diary at Telent Netowrks

Forget what I said about inline alloc#

Fri, 06 Aug 2004 09:36:45 +0000

Forget what I said about inline alloc. On unthreaded builds, or on a P4, it makes things slower, and we don't yet know why. Inline allocation has been disabled for the moment until someone (preferably with a better grasp of assembly-level optimization than me) looks at it.

My keyboard skills are even worse than usual, lately. After noticing twinges in my left wrist when chording sequences like C-t or C-w (which, yes, I do entirely left handed, naughty me, in my defence I can say only that my laptop has no control key on the right) I remapped the Caps lock key as Control and turned the Control key into Super. Well, that was the intention: in practice it seems a bit trickier, at least as far as GNU Emacs is concerned. But I will probably have a working Super key again just as soon as I restart X, so I guess that's one silver lining to keep in mind next time the computer crashes. Anyway, point being: I'd forgotten how many control sequences (C-a, C-e, C-k, C-t) are pretty much muscle memory in my everyday typing, and now they don't work any more. Slowly getting used to it.

Spurred by Debian#

Fri, 06 Aug 2004 09:49:18 +0000

Spurred by Debian bug reports regarding behaviour in asdf that I'm not sure I fully understand, I'm thinking about redesigning the internals to be less, well, tacky.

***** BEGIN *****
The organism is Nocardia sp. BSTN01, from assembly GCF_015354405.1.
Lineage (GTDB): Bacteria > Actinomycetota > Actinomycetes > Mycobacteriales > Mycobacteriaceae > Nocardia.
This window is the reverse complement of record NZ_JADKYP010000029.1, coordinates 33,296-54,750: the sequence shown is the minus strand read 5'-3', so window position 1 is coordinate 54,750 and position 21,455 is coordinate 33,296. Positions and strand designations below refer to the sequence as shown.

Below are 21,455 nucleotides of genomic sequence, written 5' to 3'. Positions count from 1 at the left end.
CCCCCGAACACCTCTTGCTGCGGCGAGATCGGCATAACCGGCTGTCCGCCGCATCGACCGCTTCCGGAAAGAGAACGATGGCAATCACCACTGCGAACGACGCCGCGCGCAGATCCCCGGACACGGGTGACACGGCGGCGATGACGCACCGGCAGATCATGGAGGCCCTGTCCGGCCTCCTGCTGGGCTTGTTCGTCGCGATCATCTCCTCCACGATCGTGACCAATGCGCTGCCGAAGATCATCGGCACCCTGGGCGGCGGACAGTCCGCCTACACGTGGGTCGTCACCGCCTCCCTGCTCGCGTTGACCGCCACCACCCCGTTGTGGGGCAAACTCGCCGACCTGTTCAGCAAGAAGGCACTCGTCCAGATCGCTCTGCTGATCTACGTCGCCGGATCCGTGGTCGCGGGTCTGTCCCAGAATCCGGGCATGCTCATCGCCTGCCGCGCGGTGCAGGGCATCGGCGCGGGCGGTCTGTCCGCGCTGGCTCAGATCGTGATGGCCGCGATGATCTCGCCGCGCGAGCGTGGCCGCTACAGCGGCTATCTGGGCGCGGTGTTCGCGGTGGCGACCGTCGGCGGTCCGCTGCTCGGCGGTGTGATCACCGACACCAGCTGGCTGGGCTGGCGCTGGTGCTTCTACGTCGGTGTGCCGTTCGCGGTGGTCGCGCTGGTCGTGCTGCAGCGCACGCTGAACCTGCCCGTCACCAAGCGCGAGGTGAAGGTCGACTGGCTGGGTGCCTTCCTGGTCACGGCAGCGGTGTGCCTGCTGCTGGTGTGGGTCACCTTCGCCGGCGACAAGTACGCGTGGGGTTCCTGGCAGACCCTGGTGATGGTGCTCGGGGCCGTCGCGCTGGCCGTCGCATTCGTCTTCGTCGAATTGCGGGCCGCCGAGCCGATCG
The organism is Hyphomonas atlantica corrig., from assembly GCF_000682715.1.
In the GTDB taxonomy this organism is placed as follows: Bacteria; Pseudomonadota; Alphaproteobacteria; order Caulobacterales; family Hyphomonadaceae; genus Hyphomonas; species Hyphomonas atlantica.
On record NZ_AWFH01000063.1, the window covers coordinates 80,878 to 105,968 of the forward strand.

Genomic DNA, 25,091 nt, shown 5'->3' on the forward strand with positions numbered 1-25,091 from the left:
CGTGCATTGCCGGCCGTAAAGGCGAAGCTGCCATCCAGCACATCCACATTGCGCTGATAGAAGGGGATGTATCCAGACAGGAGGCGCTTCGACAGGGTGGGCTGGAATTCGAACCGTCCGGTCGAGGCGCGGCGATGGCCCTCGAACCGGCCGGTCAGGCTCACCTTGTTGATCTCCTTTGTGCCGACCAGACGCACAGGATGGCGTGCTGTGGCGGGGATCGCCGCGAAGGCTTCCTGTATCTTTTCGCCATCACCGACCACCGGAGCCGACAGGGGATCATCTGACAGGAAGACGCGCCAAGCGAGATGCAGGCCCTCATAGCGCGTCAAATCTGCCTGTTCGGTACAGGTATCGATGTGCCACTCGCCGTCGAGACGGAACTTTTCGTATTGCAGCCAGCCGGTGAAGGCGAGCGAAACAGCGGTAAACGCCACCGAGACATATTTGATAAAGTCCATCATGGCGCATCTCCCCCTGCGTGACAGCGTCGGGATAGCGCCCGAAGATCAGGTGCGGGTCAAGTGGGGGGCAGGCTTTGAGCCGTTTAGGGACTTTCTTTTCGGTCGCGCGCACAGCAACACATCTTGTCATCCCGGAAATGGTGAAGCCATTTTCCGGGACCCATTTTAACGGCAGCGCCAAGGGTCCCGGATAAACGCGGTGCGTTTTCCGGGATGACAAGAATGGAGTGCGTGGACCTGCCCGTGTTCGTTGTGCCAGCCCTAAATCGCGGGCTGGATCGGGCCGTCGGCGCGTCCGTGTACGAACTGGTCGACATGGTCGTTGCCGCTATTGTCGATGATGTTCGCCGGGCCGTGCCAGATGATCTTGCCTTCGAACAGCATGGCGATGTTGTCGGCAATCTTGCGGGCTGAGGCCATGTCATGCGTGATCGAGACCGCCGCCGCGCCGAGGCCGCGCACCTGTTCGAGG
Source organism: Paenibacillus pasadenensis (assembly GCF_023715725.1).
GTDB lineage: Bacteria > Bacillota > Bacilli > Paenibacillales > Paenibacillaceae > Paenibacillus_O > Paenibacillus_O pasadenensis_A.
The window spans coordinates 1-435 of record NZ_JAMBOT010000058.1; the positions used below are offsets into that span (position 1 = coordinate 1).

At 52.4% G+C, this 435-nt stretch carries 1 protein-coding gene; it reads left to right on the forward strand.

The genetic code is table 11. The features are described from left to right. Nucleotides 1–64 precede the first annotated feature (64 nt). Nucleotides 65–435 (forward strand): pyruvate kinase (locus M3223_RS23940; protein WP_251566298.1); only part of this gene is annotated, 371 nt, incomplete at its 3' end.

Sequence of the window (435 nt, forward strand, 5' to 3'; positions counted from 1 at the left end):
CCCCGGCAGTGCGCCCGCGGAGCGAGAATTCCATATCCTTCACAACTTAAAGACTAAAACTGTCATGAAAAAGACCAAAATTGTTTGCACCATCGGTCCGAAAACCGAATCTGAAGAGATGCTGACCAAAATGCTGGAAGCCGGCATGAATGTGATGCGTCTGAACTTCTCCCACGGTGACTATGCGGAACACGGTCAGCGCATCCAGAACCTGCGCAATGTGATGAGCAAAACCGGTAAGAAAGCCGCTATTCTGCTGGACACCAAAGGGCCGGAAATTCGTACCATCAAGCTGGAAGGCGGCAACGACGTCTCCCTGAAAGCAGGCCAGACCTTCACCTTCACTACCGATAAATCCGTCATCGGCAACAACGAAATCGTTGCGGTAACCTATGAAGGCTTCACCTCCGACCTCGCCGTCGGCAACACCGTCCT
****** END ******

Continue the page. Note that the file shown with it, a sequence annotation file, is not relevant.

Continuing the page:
An asdf system is mostly a description of a bunch of source files, and doesn't say much about what the outcome should be when that system is compiled or loaded or whatever else. Partly this is intentional: users may think of new things to do with a system that the system author didn't have in mind, and shouldn't be constrained. Partly though it's just screwy: a traditional build tool for the non-Lisp world (such as make(1)) lists targets (or goals) that can be achieved given the source files and a set of rules, but asdf just has the rules. In fact we can't describe desired outcomes in asdf; not only do we have to talk to it procedurally with instructions like "apply operation foo to component bar", but to compound the sin we do this in the full knowledge that it'll at least partly ignore us: applying compile-op to a system doesn't just mean applying compile-op to each component of the system but may involve generating and reading temporary files, loading some of the files (e.g. those with macro definitions) and arbitrary other tasks. (It gets even more arbitrary when there are non-Lisp components involved, but I think that's mostly a difference of degree not of kind)

Once we have goals, and we have sub-goals, it should be simpler to express a number of problems elegantly in asdf. For example, we have a bunch of c source code files that in some circumstance we want to compile, link together into a shared library, and load into the running Lisp image. Or we'd like to define a rule that creates an "executable" from a system. I think this should help with any operation which involves intermediate files, or which produces a different number of files as output than it was supplied with as input.

Fell over#

Sat, 07 Aug 2004 12:23:01 +0000

Fell over.

Yes, indeed. In my devotion to providing you the reader with a constant stream of drivel to read here, I tripped while skating through the underpass last night when someone fell in front of me. Lost some few square inches of skin from my left elbow, ruined a tshirt, and fortuitously for blogging purposes managed to damage my shoulder in some way that makes it hurt when I raise my arm. Yes, again. Other shoulder this time, though. So, expect lots of entries typed partly onehanded with unnecessary details about bruise sizes.